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My little girl is gone and still I cannot believe it. From the day I brought her home, a terrified little bundle of feathers, Effie’s death was something I feared every day. Now that she has left me, I simply cannot comprehend it but must somehow learn to face life without her.

Effie’s tale is much documented – in this blog, in magazines and books and in exhibitions across the world, she became something of a legend. The little hen with the twisted neck (that gave her beautiful body her unique shape) who overcame physical and emotional traumas to find love and happiness in the Cornish sunshine with her beloved Miss Basket and then, with the tragic passing of Miss Basket, she learnt the wonders of motherhood with her three bantam babies. I have many, many wonderful memories of Effie in my head, my favourite is possibly the image of her, a new ‘mother’ standing in the coop at bedtime, her leg cocked in a most unladylike fashion, awaiting the three little feathery bundles who loved to tuck themselves underneath their new mum each night. Effie had a big, brave, beautiful and loving heart.

Effie sunbathes whilst her beloved Miss Basket watches over her

Effie sunbathes whilst her beloved Miss Basket watches over her

Mummy Effie and her bantam babies

Mummy Effie and her bantam babies

However, whilst my girl was enjoying every moment of her free range life, her precious body was slowly succumbing to the scars of her caged life.

She had been suffering from a suspected brain tumour for a while – the weeping ear a sign something sinister was lurking inside her beautiful head. In recent months she had increasingly been suffering from panic attacks and was generally slowing down. But about two weeks before she died, she suddenly went blind, or at least lost much of her vision. She was unable to judge distances and walked into objects. Knowing now, that the much dreaded end was in sight, we brought her inside the Human Coop – where she had been spending more and more time anyway with Lemony being broody. We adapted the Human Coop to her needs and she seemed to be coping well. The specialist vets assured me as long as her quality of life was good, then she would be fine. And Effie was happy in the Human Coop, she considered herself human anyway, and had come full circle. She started her life with us in the Human Coop almost four years ago, it seemed fitting it should be where she ended it.

Effie enjoying the comforts of the Human Coop

Effie enjoying the comforts of the Human Coop

For about ten days all was well, she ate, slept and pootled about the house, but then signs started to indicate that things were going downhill all too quickly. Always a girl who loved her food, suddenly her appetite wasted away to almost nothing and she started to be a little unsteady on her feet. You try and ignore these things, as they are indications of something too painful too comprehend, but then on the Tuesday evening she lost the ability to walk, she fell onto her face repeatedly, panicking and screaming. That all important quality of life was deteriorating rapidly. Knowing what awaited us on Wednesday I spent the night cuddled up with her on the sofa, calming her by talking to her, stroking her feathers and keeping her safe. It was the longest night, but also the shortest night. I tried to tell her how much she meant to me, to so many of us, and she heard me and replied with her gentle bwarks, but there would never be enough time to tell her how truly amazing she was. Our bond went beyond human and pet but was a meeting of spirits. She had been waiting for me and I for her. And now it was time for me to do the hardest but also the kindest thing.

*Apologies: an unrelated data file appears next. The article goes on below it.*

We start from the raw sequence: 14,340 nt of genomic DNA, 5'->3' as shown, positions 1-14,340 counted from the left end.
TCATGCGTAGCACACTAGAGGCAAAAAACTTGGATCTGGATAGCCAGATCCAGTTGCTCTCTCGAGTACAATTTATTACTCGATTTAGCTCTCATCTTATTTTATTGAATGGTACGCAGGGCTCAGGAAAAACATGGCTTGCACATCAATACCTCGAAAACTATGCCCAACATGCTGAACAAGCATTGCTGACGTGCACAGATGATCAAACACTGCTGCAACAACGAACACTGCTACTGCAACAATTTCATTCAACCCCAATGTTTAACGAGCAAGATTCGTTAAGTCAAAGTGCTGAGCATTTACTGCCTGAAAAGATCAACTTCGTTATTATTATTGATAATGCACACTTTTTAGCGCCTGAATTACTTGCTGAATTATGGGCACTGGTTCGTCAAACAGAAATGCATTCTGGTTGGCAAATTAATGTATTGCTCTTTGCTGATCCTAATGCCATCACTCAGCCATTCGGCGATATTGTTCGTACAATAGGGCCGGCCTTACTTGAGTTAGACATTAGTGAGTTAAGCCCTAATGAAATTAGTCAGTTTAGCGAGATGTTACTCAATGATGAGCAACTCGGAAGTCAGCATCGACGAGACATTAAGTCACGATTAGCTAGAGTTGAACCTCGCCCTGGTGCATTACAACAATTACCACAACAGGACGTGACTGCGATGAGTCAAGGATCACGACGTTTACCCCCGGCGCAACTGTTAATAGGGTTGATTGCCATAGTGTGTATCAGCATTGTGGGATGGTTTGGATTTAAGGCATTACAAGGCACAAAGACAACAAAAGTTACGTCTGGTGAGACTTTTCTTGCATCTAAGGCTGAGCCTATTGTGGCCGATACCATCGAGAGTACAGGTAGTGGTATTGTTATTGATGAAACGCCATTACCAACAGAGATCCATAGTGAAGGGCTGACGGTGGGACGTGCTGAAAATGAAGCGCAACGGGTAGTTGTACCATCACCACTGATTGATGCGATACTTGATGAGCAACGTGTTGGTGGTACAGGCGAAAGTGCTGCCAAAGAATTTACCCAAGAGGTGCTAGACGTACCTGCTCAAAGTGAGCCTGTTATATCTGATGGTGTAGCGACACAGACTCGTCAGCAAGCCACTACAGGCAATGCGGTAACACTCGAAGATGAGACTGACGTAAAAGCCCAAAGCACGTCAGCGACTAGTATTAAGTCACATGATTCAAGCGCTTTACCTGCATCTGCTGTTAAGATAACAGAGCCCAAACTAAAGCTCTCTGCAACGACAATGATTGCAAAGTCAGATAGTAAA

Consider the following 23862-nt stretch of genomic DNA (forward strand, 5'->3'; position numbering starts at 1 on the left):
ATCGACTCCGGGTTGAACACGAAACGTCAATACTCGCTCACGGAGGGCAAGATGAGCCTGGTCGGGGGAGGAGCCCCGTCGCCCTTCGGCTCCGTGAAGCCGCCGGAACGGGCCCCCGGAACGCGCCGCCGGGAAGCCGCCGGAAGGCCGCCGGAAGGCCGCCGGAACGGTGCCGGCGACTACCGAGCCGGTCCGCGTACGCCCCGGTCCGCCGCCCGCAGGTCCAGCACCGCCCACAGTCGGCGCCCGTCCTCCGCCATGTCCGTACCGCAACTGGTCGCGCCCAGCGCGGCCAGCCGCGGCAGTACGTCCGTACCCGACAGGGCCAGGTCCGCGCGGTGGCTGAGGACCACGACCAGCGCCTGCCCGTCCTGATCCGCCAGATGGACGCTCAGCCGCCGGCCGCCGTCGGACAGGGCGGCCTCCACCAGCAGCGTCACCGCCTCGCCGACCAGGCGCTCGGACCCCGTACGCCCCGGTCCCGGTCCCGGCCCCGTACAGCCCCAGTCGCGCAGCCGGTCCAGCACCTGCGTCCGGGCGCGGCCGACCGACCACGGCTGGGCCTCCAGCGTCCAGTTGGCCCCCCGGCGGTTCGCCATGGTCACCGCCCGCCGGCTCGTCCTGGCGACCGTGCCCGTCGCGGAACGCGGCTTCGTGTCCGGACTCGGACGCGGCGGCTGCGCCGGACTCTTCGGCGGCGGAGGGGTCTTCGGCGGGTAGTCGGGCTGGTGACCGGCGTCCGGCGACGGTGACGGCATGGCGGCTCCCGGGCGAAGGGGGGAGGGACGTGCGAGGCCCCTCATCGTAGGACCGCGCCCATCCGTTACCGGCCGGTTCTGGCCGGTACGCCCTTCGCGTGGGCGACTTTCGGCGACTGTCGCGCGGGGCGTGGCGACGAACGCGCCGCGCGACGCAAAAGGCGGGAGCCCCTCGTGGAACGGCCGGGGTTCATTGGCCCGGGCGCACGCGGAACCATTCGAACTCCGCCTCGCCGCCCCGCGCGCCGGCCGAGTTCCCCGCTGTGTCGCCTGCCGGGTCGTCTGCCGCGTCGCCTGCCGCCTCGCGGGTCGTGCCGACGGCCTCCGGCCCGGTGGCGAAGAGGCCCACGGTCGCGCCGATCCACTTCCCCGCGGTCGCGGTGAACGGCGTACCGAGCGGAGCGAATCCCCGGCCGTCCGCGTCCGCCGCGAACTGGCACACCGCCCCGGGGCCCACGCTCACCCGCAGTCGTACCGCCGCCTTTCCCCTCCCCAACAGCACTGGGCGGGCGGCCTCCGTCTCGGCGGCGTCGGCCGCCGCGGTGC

An Effie cuddle was always an honour and a privilege but none more so than when I held her in my arms, as she passed away, slipping peacefully from this world. She died being told how much she was loved and that Miss Basket was waiting for her. And I find a little consolation knowing that Effie is now forever reunited with her beloved Miss Basket.

Effie and Miss Basket, flying forever free together

Effie and Miss Basket, flying forever free together

She was cremated the following evening, a garland of sweetpeas over her body and under her wings and a bouquet of sweetpeas on top of her pink shroud as her spirit soared skywards. In what was the darkest of days for us, a little ray of hope and love flickered in all the beautiful candle tributes people lit for her – not just in the UK but across Europe. We were unbelievably touched by such kindness.